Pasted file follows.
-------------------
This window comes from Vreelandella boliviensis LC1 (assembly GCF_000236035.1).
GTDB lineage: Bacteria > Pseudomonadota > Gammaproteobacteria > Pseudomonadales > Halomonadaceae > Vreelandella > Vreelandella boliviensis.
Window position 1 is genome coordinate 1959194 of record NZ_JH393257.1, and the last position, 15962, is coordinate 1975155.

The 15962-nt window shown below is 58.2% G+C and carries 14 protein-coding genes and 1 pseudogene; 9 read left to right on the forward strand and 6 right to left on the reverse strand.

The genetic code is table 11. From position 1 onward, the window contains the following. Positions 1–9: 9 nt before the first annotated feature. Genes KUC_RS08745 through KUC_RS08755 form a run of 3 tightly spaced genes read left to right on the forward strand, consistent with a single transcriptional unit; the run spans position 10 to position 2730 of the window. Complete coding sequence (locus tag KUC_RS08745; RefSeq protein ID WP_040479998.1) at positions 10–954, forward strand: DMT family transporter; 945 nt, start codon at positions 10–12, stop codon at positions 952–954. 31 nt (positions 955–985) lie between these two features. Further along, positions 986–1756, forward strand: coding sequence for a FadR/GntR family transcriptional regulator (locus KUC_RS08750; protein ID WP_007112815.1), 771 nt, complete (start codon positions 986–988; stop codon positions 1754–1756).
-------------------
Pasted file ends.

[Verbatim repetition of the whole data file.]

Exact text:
This window comes from Vreelandella boliviensis LC1 (assembly GCF_000236035.1).
GTDB lineage: Bacteria > Pseudomonadota > Gammaproteobacteria > Pseudomonadales > Halomonadaceae > Vreelandella > Vreelandella boliviensis.
Window position 1 is genome coordinate 1959194 of record NZ_JH393257.1, and the last position, 15962, is coordinate 1975155.

The 15962-nt window shown below is 58.2% G+C and carries 14 protein-coding genes and 1 pseudogene; 9 read left to right on the forward strand and 6 right to left on the reverse strand.

The genetic code is table 11. From position 1 onward, the window contains the following. Positions 1–9: 9 nt before the first annotated feature. Genes KUC_RS08745 through KUC_RS08755 form a run of 3 tightly spaced genes read left to right on the forward strand, consistent with a single transcriptional unit; the run spans position 10 to position 2730 of the window. Complete coding sequence (locus tag KUC_RS08745; RefSeq protein ID WP_040479998.1) at positions 10–954, forward strand: DMT family transporter; 945 nt, start codon at positions 10–12, stop codon at positions 952–954. 31 nt (positions 955–985) lie between these two features. Further along, positions 986–1756, forward strand: coding sequence for a FadR/GntR family transcriptional regulator (locus KUC_RS08750; protein ID WP_007112815.1), 771 nt, complete (start codon positions 986–988; stop codon positions 1754–1756).